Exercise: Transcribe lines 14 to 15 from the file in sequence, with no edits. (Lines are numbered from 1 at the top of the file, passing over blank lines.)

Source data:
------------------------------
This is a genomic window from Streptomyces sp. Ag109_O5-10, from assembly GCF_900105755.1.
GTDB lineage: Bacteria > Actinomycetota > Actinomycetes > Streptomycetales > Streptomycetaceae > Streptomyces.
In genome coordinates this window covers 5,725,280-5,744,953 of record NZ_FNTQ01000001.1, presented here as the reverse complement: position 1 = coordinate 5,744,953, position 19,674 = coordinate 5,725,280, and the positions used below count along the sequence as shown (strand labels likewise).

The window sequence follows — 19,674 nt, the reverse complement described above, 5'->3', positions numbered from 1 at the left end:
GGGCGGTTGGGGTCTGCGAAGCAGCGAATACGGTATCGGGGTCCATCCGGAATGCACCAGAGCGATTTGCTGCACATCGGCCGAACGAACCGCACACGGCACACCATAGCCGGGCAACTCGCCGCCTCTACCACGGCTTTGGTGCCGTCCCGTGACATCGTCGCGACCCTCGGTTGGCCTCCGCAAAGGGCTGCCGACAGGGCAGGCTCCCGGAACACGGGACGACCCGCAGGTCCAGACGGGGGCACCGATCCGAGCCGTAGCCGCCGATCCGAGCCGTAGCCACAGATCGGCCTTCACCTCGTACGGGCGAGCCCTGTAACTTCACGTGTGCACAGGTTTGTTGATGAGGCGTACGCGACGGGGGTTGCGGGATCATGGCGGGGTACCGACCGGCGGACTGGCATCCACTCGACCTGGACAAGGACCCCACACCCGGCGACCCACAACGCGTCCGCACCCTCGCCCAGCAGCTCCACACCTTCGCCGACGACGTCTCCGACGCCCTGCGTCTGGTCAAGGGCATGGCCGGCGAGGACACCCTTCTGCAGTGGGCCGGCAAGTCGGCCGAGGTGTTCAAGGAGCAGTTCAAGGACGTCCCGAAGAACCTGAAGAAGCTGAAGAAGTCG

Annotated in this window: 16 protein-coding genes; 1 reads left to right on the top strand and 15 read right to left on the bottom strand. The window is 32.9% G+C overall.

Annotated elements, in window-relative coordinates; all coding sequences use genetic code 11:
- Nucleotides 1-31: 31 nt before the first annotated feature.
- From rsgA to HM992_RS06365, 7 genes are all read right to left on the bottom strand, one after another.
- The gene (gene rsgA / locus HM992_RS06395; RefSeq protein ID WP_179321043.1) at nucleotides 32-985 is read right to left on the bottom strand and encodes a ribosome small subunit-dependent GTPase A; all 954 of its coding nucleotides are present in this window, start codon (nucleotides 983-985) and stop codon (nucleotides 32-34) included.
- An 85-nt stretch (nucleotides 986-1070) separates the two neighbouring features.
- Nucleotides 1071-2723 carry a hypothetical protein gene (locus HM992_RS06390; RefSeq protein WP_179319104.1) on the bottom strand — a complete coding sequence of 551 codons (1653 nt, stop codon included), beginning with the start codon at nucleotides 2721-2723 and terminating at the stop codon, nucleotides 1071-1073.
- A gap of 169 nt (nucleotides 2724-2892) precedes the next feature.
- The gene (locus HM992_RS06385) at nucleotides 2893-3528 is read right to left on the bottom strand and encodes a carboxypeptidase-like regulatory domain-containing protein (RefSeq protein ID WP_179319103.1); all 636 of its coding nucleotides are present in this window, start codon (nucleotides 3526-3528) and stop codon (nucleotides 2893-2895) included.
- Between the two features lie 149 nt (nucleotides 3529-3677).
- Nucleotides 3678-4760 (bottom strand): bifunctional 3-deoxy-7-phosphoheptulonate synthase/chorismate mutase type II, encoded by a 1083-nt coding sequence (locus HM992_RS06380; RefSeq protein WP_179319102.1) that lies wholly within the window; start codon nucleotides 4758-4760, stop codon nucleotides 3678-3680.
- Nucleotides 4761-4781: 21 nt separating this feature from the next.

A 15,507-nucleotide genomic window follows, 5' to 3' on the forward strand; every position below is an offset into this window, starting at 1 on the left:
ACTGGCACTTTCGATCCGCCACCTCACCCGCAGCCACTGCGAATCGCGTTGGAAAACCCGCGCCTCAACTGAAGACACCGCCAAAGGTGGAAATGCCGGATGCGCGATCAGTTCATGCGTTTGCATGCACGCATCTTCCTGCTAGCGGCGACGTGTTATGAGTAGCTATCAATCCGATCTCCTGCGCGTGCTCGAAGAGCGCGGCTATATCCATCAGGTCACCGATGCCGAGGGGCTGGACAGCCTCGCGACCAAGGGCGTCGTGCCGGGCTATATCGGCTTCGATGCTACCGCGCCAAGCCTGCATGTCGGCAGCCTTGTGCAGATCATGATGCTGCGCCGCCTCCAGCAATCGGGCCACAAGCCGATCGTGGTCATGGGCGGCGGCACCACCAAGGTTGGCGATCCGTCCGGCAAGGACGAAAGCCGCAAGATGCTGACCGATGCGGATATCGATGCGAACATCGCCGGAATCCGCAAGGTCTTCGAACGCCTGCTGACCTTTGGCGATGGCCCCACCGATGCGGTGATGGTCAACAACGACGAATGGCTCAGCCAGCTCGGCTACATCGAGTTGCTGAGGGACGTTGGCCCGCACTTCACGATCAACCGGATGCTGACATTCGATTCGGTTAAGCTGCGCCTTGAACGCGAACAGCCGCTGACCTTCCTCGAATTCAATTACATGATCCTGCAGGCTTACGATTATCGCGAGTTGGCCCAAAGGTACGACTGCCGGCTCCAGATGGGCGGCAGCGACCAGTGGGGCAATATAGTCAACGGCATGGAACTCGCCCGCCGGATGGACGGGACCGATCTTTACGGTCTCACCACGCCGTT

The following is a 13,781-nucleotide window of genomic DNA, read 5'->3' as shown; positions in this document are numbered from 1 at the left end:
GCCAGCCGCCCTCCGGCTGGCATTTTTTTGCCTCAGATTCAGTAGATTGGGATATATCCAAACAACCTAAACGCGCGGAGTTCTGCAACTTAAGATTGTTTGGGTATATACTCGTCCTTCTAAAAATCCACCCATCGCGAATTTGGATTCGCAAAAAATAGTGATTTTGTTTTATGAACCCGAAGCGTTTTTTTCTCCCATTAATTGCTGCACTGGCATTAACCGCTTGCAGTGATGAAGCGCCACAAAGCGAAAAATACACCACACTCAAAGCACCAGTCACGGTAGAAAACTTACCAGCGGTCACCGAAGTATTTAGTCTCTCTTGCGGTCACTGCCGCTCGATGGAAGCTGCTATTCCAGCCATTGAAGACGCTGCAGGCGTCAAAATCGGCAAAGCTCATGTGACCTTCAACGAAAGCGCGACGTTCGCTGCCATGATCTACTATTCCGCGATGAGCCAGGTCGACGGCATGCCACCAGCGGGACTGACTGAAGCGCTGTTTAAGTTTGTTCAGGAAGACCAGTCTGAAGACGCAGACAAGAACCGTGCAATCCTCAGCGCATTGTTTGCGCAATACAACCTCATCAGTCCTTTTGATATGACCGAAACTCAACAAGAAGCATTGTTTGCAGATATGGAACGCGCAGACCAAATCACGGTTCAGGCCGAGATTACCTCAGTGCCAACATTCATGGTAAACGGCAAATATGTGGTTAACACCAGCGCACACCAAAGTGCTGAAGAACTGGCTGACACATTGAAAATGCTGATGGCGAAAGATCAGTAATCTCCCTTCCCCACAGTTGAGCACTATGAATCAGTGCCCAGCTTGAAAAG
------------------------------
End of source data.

- The gene (locus HM992_RS06385) at nucleotides 2893-3528 is read right to left on the bottom strand and encodes a carboxypeptidase-like regulatory domain-containing protein (RefSeq protein ID WP_179319103.1); all 636 of its coding nucleotides are present in this window, start codon (nucleotides 3526-3528) and stop codon (nucleotides 2893-2895) included.
- Between the two features lie 149 nt (nucleotides 3529-3677).